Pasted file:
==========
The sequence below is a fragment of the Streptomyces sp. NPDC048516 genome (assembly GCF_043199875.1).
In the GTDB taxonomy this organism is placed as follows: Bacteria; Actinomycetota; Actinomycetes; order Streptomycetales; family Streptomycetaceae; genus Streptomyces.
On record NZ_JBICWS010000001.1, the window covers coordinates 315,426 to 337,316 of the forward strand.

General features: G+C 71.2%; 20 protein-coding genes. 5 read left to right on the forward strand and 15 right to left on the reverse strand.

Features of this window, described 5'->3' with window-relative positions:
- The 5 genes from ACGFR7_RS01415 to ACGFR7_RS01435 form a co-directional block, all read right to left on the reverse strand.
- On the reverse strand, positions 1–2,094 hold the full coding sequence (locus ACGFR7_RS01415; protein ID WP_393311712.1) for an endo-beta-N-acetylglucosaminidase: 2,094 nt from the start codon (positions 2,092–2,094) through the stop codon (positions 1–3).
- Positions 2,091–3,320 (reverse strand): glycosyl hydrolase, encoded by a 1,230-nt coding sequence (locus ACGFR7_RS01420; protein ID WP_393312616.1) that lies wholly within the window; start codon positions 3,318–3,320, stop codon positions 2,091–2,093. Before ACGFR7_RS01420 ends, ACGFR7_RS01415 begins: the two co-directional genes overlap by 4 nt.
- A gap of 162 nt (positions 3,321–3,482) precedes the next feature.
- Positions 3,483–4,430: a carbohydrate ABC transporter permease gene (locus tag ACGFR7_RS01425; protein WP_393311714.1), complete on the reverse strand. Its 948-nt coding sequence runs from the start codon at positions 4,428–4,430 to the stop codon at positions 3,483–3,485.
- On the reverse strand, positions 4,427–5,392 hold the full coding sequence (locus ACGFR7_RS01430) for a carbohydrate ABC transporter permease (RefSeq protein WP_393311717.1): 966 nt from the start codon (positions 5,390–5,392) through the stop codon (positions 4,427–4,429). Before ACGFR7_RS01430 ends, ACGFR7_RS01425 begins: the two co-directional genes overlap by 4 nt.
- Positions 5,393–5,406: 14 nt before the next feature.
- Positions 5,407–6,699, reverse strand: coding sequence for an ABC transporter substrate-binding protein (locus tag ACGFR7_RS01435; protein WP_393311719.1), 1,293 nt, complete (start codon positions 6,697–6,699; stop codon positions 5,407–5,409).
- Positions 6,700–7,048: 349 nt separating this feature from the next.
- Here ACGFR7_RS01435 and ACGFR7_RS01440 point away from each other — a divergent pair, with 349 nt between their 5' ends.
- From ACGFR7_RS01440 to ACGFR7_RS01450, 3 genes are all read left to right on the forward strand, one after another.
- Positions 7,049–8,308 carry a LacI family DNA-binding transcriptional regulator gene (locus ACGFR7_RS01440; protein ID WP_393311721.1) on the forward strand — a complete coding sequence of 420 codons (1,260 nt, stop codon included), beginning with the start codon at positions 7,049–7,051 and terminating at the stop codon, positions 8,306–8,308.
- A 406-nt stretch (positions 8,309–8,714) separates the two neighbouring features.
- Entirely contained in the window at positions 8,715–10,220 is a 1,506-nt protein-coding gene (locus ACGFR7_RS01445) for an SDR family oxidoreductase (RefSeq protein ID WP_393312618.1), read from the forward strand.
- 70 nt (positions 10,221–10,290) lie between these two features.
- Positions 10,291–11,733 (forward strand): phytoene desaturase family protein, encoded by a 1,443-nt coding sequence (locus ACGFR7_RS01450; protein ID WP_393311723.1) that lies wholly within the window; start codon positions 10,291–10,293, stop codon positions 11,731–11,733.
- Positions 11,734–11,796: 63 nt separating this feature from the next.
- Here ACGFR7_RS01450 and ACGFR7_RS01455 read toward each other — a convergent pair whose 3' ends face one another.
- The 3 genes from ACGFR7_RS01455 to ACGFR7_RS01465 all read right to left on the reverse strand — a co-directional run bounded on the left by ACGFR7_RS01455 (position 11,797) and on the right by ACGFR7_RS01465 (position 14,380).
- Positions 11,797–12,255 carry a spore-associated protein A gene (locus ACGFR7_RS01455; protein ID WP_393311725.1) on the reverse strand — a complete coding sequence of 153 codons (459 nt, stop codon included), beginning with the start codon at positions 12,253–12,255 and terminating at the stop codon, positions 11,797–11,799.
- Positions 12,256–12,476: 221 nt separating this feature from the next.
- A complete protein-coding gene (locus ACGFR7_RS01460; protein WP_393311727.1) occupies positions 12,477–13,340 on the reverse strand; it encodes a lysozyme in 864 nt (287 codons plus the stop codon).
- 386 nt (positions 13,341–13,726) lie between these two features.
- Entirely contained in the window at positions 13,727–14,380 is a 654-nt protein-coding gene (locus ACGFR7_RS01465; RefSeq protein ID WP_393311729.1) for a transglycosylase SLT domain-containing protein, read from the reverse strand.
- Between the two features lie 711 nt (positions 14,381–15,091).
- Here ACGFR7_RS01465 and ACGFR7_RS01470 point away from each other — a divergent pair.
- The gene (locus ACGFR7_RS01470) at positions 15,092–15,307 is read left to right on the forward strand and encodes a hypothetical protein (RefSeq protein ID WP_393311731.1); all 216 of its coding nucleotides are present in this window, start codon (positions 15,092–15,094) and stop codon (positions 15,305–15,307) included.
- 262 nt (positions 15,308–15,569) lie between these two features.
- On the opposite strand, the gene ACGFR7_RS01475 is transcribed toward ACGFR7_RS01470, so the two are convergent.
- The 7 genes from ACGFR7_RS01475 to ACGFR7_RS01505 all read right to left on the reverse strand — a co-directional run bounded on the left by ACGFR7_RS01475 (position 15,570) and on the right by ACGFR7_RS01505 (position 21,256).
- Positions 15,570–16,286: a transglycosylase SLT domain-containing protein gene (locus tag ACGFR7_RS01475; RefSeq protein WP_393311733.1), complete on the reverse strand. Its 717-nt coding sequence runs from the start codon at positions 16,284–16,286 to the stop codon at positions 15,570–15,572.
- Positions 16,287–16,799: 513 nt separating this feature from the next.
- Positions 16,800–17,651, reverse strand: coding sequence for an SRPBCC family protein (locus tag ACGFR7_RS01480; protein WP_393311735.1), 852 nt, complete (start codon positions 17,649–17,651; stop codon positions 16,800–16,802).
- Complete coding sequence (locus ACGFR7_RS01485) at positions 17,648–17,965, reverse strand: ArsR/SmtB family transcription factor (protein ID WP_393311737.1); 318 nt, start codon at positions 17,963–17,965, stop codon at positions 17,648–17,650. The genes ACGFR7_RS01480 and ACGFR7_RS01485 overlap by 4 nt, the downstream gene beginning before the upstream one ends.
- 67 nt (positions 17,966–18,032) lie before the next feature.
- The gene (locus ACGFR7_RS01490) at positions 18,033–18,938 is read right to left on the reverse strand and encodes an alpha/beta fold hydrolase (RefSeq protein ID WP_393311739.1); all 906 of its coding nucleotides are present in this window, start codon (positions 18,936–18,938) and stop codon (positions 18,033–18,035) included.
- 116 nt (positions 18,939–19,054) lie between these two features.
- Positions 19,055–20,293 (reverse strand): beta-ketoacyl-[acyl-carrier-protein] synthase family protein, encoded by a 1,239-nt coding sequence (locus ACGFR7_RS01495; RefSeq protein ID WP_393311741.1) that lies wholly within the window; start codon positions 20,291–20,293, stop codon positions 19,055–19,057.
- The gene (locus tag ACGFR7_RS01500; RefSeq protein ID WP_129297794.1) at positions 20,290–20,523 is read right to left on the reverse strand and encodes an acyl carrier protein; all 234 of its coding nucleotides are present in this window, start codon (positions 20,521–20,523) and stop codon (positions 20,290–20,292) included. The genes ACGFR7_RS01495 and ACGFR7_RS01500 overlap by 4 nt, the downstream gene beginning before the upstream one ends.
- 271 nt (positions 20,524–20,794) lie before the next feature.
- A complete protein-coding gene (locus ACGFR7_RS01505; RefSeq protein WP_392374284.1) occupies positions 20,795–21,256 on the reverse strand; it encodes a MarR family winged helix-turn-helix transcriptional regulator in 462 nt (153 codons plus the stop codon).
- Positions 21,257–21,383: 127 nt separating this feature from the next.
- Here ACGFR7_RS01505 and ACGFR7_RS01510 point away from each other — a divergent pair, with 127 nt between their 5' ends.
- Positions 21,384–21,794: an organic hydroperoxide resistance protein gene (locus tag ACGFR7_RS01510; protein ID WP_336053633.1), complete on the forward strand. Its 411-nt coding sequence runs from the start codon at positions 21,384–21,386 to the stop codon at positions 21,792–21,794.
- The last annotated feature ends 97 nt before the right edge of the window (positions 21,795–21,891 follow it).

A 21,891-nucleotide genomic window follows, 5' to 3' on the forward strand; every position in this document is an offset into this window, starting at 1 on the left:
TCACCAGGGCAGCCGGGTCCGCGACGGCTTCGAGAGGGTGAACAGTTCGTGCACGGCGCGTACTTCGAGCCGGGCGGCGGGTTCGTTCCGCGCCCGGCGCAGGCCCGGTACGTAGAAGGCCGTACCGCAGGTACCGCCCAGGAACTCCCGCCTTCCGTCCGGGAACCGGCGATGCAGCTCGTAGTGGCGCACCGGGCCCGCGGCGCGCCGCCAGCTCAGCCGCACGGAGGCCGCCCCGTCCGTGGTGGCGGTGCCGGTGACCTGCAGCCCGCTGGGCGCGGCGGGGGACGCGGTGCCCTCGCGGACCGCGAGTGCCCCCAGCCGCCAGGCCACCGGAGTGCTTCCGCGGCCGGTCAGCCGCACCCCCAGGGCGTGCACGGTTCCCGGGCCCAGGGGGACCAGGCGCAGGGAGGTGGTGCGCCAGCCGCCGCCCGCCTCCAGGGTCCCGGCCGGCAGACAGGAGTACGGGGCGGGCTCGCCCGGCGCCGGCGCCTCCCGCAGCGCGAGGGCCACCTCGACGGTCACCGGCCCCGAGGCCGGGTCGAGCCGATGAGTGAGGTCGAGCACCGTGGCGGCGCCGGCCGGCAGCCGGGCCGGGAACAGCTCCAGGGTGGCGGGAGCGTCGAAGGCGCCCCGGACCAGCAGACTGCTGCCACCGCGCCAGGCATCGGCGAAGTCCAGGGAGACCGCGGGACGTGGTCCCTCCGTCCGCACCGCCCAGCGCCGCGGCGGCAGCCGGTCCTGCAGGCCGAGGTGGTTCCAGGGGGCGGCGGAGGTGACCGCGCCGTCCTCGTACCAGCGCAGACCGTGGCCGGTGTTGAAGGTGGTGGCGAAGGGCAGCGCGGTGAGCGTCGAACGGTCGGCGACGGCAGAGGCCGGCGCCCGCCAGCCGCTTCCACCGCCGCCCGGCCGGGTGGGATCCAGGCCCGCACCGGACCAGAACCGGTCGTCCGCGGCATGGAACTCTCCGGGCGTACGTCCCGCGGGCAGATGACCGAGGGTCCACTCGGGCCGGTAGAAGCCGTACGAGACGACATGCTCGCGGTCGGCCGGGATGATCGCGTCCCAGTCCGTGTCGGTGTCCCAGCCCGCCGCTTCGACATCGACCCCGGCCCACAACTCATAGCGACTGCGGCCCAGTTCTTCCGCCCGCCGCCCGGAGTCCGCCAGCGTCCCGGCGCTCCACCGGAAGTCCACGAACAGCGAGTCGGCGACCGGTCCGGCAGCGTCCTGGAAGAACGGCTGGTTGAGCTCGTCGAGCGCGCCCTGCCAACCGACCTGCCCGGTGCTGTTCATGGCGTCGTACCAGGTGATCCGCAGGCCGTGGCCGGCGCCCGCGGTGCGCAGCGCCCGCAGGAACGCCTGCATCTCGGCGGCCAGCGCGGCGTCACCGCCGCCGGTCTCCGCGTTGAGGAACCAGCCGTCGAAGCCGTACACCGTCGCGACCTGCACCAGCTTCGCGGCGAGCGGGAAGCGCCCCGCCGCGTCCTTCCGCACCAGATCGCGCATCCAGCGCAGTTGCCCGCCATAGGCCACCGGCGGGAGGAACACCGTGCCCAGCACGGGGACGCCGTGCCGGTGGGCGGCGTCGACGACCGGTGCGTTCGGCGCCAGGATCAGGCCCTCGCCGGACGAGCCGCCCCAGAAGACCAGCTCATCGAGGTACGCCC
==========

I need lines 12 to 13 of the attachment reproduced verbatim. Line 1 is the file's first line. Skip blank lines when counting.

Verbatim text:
- Positions 5,393–5,406: 14 nt before the next feature.
- Positions 5,407–6,699, reverse strand: coding sequence for an ABC transporter substrate-binding protein (locus tag ACGFR7_RS01435; protein WP_393311719.1), 1,293 nt, complete (start codon positions 6,697–6,699; stop codon positions 5,407–5,409).